Crown court

The most serious criminal cases such as murder, rape and robbery are heard in the crown court.

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The most serious criminal cases such as murder, rape and robbery are heard in the Crown Court.

Cases are sometimes passed from the Magistrates' Court to the Crown Court for trial or sentencing.

The cases sent to the Crown Court from the Magistrates' Court may have been done so at the defendant's request or the magistrates may have chosen to send the case to the Crown Court because their sentencing powers do not allow them to set a severe enough sentence.

The Crown Court will also deal with appeals against a conviction or a sentence made in the Magistrates' Court.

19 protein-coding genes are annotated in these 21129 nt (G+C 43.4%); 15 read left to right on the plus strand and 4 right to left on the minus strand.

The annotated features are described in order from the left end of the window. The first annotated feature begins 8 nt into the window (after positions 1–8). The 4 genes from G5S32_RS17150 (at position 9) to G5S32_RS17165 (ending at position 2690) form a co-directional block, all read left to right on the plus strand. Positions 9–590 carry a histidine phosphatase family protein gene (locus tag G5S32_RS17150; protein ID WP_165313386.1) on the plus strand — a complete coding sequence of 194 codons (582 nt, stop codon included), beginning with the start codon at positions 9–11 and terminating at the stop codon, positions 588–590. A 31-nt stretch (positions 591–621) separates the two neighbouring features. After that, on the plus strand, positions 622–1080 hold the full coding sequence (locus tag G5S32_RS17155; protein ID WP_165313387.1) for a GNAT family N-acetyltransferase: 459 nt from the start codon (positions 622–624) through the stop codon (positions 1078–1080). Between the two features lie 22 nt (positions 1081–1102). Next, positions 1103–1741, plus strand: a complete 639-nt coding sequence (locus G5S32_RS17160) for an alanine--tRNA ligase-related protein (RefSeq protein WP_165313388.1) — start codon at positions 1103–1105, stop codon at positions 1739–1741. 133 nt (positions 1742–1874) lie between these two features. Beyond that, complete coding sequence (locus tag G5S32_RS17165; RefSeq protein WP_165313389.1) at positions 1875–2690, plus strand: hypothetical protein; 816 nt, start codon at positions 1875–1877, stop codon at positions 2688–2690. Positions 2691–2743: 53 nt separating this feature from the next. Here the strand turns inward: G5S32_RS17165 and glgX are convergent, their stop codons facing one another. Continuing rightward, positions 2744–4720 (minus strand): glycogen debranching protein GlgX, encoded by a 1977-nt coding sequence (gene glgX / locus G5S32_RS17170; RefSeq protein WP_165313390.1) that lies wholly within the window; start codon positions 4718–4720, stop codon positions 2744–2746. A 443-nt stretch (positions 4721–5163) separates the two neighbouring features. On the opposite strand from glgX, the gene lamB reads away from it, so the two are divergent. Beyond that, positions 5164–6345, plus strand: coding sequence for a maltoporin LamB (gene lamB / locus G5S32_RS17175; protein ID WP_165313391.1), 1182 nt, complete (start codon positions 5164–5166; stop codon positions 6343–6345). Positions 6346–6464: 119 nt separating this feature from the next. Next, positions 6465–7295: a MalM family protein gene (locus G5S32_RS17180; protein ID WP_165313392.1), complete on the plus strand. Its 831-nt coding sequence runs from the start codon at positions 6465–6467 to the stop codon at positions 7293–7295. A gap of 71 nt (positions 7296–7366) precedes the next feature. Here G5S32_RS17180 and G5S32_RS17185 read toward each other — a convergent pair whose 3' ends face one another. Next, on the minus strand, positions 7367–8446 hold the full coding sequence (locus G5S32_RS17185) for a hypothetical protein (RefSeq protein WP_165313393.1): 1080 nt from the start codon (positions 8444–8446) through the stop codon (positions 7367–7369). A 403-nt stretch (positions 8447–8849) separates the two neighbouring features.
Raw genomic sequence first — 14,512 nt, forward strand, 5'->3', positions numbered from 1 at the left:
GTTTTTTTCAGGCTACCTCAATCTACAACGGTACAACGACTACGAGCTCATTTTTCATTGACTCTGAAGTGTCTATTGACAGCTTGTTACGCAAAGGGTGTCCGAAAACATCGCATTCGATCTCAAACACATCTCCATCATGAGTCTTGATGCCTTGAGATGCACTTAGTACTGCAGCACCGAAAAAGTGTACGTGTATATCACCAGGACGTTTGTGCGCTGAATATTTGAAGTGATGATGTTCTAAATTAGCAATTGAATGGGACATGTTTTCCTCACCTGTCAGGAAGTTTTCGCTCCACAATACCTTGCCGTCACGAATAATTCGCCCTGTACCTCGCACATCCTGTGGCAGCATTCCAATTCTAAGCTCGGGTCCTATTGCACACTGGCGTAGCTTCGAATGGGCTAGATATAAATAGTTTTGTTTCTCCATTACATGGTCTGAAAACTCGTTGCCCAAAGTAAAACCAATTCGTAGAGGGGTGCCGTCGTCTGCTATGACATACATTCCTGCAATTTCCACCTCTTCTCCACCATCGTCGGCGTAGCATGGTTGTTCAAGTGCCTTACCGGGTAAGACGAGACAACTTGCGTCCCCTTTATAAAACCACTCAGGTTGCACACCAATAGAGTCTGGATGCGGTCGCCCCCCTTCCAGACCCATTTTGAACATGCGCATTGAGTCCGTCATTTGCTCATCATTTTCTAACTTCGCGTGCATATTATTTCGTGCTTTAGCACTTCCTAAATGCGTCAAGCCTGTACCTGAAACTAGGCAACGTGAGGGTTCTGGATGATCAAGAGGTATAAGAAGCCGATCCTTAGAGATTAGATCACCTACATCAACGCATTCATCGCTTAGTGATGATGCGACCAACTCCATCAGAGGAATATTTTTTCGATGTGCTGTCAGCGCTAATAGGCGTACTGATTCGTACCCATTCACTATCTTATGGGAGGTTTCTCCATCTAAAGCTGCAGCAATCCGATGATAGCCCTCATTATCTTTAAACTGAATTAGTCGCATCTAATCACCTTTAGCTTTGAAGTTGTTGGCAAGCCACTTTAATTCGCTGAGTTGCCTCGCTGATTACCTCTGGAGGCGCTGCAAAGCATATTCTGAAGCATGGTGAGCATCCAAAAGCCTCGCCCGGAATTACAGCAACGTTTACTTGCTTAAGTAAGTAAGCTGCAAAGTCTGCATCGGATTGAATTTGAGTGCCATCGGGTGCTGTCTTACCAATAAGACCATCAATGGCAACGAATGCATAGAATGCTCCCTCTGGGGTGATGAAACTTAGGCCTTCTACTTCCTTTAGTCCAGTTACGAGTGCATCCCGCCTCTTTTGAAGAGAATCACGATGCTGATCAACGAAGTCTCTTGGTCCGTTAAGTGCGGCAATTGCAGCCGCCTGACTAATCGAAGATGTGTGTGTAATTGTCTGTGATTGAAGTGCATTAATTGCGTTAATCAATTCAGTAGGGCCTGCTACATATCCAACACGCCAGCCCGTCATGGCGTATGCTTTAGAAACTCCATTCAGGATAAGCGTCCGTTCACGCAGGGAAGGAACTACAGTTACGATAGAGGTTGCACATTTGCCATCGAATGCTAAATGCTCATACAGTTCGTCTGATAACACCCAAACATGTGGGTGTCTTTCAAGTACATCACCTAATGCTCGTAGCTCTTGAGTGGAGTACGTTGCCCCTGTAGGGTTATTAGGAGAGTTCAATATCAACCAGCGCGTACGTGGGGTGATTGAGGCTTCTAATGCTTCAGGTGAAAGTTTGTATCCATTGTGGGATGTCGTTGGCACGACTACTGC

The Crown Court has a judge and will normally have a jury. The jury will decide on the verdict and the judge will ensure the trial is fair and decide on the sentence. The sentence can include community sentences or prison sentences. Fines and prison sentences in the Crown Court are more severe than those in the Magistrates' Court.

A High Court Judge will hear the most serious offences such as treason in the Crown Court.

Class 2 or less serious cases such as rape will be heard by a Circuit Judge under the authority of the Presiding Judge.

A Circuit Judge or Recorder will usually deal with all other types of offences such as burglary, gbh and robbery.

Appeals will usually be heard by a Circuit Judge who will normally sit with two, but no more than four, magistrates.

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